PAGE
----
Recently, I was away from Crockern for four out of five weeks, leaving Roger and Sam many tasks to contemplate. However, several of the projects were caveated: nothing that involved climbing high up on ladders, using power tools in tricky locations, lifting heavy objects, or doing anything where a possible injury could happen with no one nearby to help. As clever as Sam is, he isn’t exactly Lassie: “Woof, woof, woof!” “What is it Lassie? Has Timmy fallen into the well?”
You might think that with such restrictions in place, Roger would have read all the great works of literature, but instead, spurred on by warm and sunny weather, he and Sam were busy. When I returned, I was greeted with many happy surprises, including new fencing where we are planning to keep pigs and the vegetable garden fully planted. We are trying a bit of everything in the garden this first year, to see what will work. Here’s what we have:
Lettuces, beets, cabbages, spinach, leeks, potatoes, rocket, rainbow chard, onions, carrots, peas, broad beans, green beans, runner beans, celery, celeriac, cauliflower, romanesco, courgettes, tomatoes, pumpkins, artichokes, purple sprouting broccoli, swede, brussel sprouts, sweet corn, cucumbers, peppers, squash and asparagus. We have herbs (sage, thyme, chives, rosemary, mint, parsley and marjoram) and fruits (rhubarb, blueberries, strawberries, raspberries and an apple, pear and cherry tree). Mostly, we have planted a deep belief that we’ll have successes.
So far, everything is establishing well in the vegetable beds and the greenhouse and we’ve gathered a few dozen strawberries, several salads and herbs for seasoning various meals. We also have a very successful crop of Stinging Nettles.
Originally, this last plant was not intended for harvest and I hasten to add, we did not plant it. Last year, the area where we put in our vegetable garden was covered in a stand of nettles. These invasive and determined plants stood proudly, like a forest of sturdy pines, occupying the sunniest part of our yard. Not to mention, this was also the one area we had successfully kept out the sheep!
My first encounter with Nettles in England was when my old dog Al slipped down a steep Nettle covered riverbank and fell headfirst into the river. He was not much of a swimmer and in his old age was growing deaf and increasingly senile. As Al fell, I instinctively reached into the river, through a thick patch of stingers, and pulled him to safety. While he shook river water from his coat, both my hand and arm immediately blistered as if from a strange science fiction movie. The swelling lasted no more than ten minutes, but the stinging sensation remained for at least three days.
Last spring, Roger and I worked for days pulling up Nettles before building our raised bed vegetable garden. While working free their tenacious root system, I reflected on one of the stranger things I heard about when first moving to England: “Nettle Eating Contests”. Never in my wildest dreams, did I ever contemplate eating these nasty, stinging, space-hogging plants.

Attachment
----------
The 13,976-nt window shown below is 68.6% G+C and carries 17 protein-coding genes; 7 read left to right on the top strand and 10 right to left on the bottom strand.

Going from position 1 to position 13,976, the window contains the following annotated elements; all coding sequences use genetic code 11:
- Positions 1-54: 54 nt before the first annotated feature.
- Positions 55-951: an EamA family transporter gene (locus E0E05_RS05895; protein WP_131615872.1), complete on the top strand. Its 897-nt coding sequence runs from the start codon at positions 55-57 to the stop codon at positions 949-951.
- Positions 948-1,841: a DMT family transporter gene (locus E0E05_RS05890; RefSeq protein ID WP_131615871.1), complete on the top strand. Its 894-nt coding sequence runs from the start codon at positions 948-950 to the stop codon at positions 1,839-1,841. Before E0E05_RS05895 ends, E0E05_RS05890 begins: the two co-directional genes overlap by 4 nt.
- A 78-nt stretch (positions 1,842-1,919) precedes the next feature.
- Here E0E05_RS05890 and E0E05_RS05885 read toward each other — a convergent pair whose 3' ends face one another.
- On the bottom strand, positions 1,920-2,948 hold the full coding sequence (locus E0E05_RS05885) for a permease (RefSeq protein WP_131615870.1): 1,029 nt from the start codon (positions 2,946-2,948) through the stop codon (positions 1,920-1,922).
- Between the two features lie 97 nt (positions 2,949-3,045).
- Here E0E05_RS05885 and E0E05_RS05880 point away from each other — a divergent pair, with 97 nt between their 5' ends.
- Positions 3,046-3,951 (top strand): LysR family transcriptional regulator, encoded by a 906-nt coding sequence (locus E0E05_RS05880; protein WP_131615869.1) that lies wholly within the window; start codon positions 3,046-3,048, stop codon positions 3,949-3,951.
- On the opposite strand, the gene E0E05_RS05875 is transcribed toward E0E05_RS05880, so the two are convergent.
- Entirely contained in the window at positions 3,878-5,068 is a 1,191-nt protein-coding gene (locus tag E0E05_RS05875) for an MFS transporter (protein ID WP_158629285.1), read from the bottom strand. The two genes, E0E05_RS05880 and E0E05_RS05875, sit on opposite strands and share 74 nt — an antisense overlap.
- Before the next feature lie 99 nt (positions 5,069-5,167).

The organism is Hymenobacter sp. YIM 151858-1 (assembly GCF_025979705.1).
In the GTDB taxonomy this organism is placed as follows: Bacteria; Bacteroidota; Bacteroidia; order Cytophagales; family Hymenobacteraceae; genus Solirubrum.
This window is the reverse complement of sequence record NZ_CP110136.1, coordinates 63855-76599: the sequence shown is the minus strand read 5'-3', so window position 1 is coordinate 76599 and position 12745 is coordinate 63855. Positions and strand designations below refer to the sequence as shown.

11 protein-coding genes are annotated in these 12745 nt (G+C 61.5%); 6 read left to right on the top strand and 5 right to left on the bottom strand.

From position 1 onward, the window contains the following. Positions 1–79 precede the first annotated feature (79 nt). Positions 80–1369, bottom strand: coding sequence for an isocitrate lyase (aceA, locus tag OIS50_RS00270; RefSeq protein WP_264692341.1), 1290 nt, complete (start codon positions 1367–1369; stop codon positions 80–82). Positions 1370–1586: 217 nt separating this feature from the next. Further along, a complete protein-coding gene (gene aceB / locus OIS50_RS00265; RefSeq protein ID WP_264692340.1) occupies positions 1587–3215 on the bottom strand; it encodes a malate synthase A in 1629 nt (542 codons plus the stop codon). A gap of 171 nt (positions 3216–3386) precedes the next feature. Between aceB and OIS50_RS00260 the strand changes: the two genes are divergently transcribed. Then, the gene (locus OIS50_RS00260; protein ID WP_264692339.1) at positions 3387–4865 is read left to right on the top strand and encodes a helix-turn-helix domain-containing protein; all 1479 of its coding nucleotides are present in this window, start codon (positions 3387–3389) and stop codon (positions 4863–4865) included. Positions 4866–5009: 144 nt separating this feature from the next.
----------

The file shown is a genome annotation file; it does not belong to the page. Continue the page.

Oh how things have changed! Despite my strong reaction, Nettles aren’t all bad. They make excellent companion plants in the garden attracting aphids and cabbage white butterflies away from our legumes and brassicas. Rich in iron and vitamin C, Nettles have a history of filling the hunger gap and the young shoots of spring are the best to eat for their flavour and nutrition. Nettles can be used in the same way as spinach. Just boil, cool and chop, then throw into egg dishes, risotto, and pasta. Hard core types eat them raw. Not me. I collect the leaves while wearing good gardening gloves and using scissors, and then I dutifully follow a recipe, most recently, for nettle ravioli!
So the few patches that are returning close to the vegetable beds are welcome and monitored!
But our pursuit of health and well being does not rest with our gardening and foraging efforts alone. We’ve recently introduced a bit of life enhancing decadence. Again, while I was away, Roger managed to source and install a wood fired hot tub. It sounds medieval, but it is far from some torture cauldron for witches. It is a sleek, round fiberglass tub that looks like a giant teacup. There is a coiled loop that contains a basket for the fire and once lit, heats the water inside the coil feeding it back into the hot tub. There is even a snug place for a wok, to cook food, on top of the burner. On the other side is a holder for keeping wine chilled. Eat, drink and simultaneously soak in the hot tub. An inspired combination if ever there was one!
In 1983, Eddie Murphy depicted the funk soul legend James Brown in a fictional hot tub talk show sketch on Saturday Night Live. Dressed in gold Speedos and a wig, Murphy shows the Godfather of Soul getting down with his bad self as he sticks his toe in the hot water, achieving a pitch-perfect “Whoa oa oa!”
This comedic sketch aside, there is something profound about the love of the hot tub. Perhaps it goes back to the calming and soothing effects of being submerged in liquid. Is it possible from our early days in the womb, with the outside world distant and yet unchartered, where we develop this early experience of serenity best recreated with a soak in a hot tub? Ah, the water’s embrace as we drift into peaceful surrender is bliss defined. Soaking in the hot tub is not just for pure pleasure, though, as there are health benefits too: stress reduction, muscle relaxation, improved sleep, reduction of headaches, and lowering of blood pressure, to name a few. The heat, the buoyancy of the water and, lets face it, the views surrounding us are a luxurious tonic and marvelous fun!
So now to our ongoing list of projects we can add two more to resolve:
1. Where do we locate the mechanism to spontaneously refill the tumbler of gin and tonic?
2. Where do we source a James Brown style call-and-response back up band?